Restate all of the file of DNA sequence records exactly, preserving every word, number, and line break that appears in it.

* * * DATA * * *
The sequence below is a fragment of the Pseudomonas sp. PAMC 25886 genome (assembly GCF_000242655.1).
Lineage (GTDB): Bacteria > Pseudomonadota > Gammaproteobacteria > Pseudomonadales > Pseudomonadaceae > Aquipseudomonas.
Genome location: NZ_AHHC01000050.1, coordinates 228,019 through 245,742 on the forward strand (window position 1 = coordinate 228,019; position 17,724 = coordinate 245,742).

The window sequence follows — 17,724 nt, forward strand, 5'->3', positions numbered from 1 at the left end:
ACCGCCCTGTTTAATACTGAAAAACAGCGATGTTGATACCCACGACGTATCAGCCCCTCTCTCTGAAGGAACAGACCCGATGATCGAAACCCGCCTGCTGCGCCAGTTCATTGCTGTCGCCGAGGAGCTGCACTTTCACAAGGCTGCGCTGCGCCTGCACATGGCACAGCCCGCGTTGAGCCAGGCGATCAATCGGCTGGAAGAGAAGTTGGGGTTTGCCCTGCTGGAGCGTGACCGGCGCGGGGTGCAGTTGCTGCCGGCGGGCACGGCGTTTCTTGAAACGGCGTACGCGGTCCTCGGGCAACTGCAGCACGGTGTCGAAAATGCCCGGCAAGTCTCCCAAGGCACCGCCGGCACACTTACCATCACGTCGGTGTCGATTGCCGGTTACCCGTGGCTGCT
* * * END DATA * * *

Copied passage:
The sequence below is a fragment of the Pseudomonas sp. PAMC 25886 genome (assembly GCF_000242655.1).
Lineage (GTDB): Bacteria > Pseudomonadota > Gammaproteobacteria > Pseudomonadales > Pseudomonadaceae > Aquipseudomonas.
Genome location: NZ_AHHC01000050.1, coordinates 228,019 through 245,742 on the forward strand (window position 1 = coordinate 228,019; position 17,724 = coordinate 245,742).

The window sequence follows — 17,724 nt, forward strand, 5'->3', positions numbered from 1 at the left end:
ACCGCCCTGTTTAATACTGAAAAACAGCGATGTTGATACCCACGACGTATCAGCCCCTCTCTCTGAAGGAACAGACCCGATGATCGAAACCCGCCTGCTGCGCCAGTTCATTGCTGTCGCCGAGGAGCTGCACTTTCACAAGGCTGCGCTGCGCCTGCACATGGCACAGCCCGCGTTGAGCCAGGCGATCAATCGGCTGGAAGAGAAGTTGGGGTTTGCCCTGCTGGAGCGTGACCGGCGCGGGGTGCAGTTGCTGCCGGCGGGCACGGCGTTTCTTGAAACGGCGTACGCGGTCCTCGGGCAACTGCAGCACGGTGTCGAAAATGCCCGGCAAGTCTCCCAAGGCACCGCCGGCACACTTACCATCACGTCGGTGTCGATTGCCGGTTACCCGTGGCTGCT